Winds, dry spell cause slew of fires in South Dakota

Strong winds and soybean harvests caused fields to heat up early this week. More than a dozen fires were reported in the Mitchell, S.D. region on Monday and Tuesday, from Tripp to Buffalo to McCook counties. At least 11 of the fires started on Mo...

A combine was consumed in a fire on Oct. 12 near Salem, S.D. (Photo courtesy of Nate Olinger)

Strong winds and soybean harvests caused fields to heat up early this week.

More than a dozen fires were reported in the Mitchell, S.D. region on Monday and Tuesday, from Tripp to Buffalo to McCook counties.

At least 11 of the fires started on Monday, and nearly half of those ignited near Wagner in Charles Mix County. Wagner Fire Chief Eric Anderson said the Wagner Fire Department responded to five fire calls within five-and-a-half hours.

"We've had a few times where we've had two or three running at the same time, but never this many," Anderson said.

The fire department received the first call at 1:05 p.m. on Monday, and the trucks didn't make it back to the station until about 6:30 p.m.


In that time, the firefighters responded to two combine fires, one house fire, one trash fire at the Marty dump site and one soybean stubble field fire.

Anderson said when calls come in at a high frequency, he sends two units immediately to the most recent call and will call for mutual aid from nearby towns.

Anderson said another soybean field fire ignited about nine miles south and one mile east of Wagner on Tuesday afternoon. He said the blaze was sparked by a combine.

Anderson said winds have slowed down since Monday, which helped the situation return to normal levels, but some fires continued to appear on Tuesday.

At about 1:30 p.m. Tuesday, the Corsica Fire Department responded to to a field fire just west of New Holland. The fire burned only burned about 10 feet of land and some nearby hay bales.

At around 4:30 p.m., the Alexandria Fire Department responded to a combine fire near the intersection of 264th Street and 423rd Avenue, about six miles south of Alexandria. No other information was immediately available.

It's been a similar story across the region. The Associated Press reported that wildfires burning on prairie land in five states have destroyed more than a dozen homes and killed livestock in the past few days as a region normally accustomed to crisp temperatures and even snow this time of year gets a taste of California-style drought. According to the AP, grass fires elsewhere in the Dakotas destroyed at least one home and shut down highways including part of Interstate 29.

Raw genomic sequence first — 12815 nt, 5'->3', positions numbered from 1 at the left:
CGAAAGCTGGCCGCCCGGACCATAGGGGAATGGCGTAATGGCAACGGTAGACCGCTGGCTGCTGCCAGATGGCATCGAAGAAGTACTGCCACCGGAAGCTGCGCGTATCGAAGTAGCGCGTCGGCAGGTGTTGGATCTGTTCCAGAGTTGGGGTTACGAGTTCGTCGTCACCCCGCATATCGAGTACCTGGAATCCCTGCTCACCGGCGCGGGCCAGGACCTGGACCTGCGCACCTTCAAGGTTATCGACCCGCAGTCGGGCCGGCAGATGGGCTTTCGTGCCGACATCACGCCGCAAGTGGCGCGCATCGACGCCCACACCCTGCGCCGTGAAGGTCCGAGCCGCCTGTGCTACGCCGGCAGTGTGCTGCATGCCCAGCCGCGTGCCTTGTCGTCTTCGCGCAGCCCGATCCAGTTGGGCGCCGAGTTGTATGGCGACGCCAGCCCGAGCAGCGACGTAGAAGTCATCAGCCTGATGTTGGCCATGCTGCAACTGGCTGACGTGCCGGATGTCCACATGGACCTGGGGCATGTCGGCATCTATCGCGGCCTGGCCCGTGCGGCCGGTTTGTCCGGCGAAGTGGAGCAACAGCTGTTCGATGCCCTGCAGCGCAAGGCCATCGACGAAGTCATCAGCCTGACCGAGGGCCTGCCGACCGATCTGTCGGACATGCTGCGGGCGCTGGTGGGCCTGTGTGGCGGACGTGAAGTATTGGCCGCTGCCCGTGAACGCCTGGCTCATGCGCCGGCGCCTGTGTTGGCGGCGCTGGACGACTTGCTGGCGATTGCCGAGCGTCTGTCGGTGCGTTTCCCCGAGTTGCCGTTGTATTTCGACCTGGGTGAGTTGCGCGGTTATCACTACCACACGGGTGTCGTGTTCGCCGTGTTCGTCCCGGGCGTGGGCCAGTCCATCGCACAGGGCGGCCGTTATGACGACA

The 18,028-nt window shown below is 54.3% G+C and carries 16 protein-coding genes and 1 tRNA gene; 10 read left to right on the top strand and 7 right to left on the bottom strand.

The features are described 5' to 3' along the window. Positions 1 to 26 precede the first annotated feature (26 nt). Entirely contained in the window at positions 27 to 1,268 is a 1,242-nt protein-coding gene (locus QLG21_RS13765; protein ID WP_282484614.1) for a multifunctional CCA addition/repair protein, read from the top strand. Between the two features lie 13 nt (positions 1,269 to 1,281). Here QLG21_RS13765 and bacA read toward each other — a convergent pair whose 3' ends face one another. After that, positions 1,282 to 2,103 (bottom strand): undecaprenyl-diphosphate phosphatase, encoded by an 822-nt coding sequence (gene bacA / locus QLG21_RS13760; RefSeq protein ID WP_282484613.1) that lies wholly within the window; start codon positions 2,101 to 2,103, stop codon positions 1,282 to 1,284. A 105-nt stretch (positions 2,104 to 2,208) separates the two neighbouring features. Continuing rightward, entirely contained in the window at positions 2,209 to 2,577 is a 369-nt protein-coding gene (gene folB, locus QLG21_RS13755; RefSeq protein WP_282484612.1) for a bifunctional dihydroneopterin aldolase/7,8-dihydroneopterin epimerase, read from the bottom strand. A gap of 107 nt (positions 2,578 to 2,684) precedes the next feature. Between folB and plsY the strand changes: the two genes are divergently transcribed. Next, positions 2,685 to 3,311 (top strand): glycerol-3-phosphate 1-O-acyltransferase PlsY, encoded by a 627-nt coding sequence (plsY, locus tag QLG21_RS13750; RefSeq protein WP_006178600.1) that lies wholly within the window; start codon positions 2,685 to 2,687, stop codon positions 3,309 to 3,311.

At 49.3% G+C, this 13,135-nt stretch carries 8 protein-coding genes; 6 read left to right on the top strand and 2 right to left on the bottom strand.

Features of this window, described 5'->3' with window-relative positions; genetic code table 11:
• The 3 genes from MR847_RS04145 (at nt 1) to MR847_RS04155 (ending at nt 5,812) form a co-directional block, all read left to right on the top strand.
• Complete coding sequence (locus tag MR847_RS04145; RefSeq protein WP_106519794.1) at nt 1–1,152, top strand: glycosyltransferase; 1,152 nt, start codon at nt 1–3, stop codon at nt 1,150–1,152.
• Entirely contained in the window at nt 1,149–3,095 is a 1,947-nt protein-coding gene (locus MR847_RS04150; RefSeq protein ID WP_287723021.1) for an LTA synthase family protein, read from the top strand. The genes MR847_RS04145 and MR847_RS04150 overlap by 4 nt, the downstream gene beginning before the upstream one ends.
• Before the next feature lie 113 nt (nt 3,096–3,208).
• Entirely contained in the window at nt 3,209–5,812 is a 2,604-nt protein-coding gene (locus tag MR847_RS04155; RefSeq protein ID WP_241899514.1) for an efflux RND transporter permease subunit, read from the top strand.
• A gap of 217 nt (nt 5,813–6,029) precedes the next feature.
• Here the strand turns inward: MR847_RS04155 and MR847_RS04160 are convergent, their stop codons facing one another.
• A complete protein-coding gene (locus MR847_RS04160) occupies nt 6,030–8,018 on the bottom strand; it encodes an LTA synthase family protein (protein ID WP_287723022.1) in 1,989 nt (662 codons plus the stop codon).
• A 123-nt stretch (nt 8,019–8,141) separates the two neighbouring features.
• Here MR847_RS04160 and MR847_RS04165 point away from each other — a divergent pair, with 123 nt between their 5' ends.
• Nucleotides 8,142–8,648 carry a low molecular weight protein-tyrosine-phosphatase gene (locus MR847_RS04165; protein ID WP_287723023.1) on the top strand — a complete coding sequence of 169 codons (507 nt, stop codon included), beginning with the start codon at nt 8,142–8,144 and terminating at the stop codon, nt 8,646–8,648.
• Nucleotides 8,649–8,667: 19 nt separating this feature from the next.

Most of the recent fires in the Mitchell area were relatively minor, with no injuries reported Sunday through Tuesday, but still affected a wide swath of the region.


In McCook County, a fire started Monday near the intersection of 247th Street and 437th Avenue, about five miles north and four miles west of Salem.

At about 5:15 p.m., Salem Fire Chief Nate Olinger said eight firefighters responded to a combine fire in a soybean field after seeing "a tremendous amount of smoke" that was visible from town.

Olinger said the combine, owned by Richard Wobig, was a complete loss, but the head was saved, and the field did not catch fire.

Wobig's was the third combine fire in the past seven days for the Salem Fire Department, Olinger said. He said at least two of the three were caused by winds blowing debris into the engines.

The other two fires took place one mile southwest of Salem and three miles northwest of town, respectively.

There was also a fire on Monday near Gann Valley in Buffalo County.

Gann Valley Fire Chief Ken Wulff said his department responded to a combine fire in a soybean field six miles south and two miles east of Gann Valley, near the intersection of 237th Street and 361st Avenue.

Eight firefighters responded to the blaze at about 6:15 p.m. and extinguished the fire in about two hours. Wulff said the fire was caused by the wiring and hydraulics inside the combine, owned by Wayne Olsen. Wulff said the combine is salvageable, but cannot be used until repairs are made.


It wasn't the first harvest-related fire for the Gann Valley Fire Department this month. At about 5 p.m. on Friday, firefighters responded to another combine fire in a soybean field 10 miles north and one mile west of town, which destroyed the combine.

Wulff said the fire was caused by some sort of spark, and the wind was not a factor.

"We didn't have anything during those real strong winds," Wulff said.

Hutchinson County was also affected, with Monday fires reported in Freeman and Menno.

Assistant Chief Cody Fransen said 11 Freeman firefighters responded to a fire at about 10 p.m. in a feeder house three miles north of Freeman.

The fire was sparked by a combine, but only a pile of harvested corn caught flame. The feeder house, combine and field were not damaged.

Fransen said the farmer had the fire put out before the fire department arrived, but firefighters hosed everything down to make sure the fire was extinguished.

Not too far away, three miles west and a mile-and-a-half south of Menno, a soybean head for a combine caught fire and spread to 2 acres or less of soybeans and corn, according to Menno Fire Chief Scott Simonsen.

No one was hurt, and the combine was not damaged.

Two more fires were reported on Monday, one in a field just west of Mitchell and another in a field two miles west of Tripp. Both fires were contained to parts of the fields that had already been harvested.

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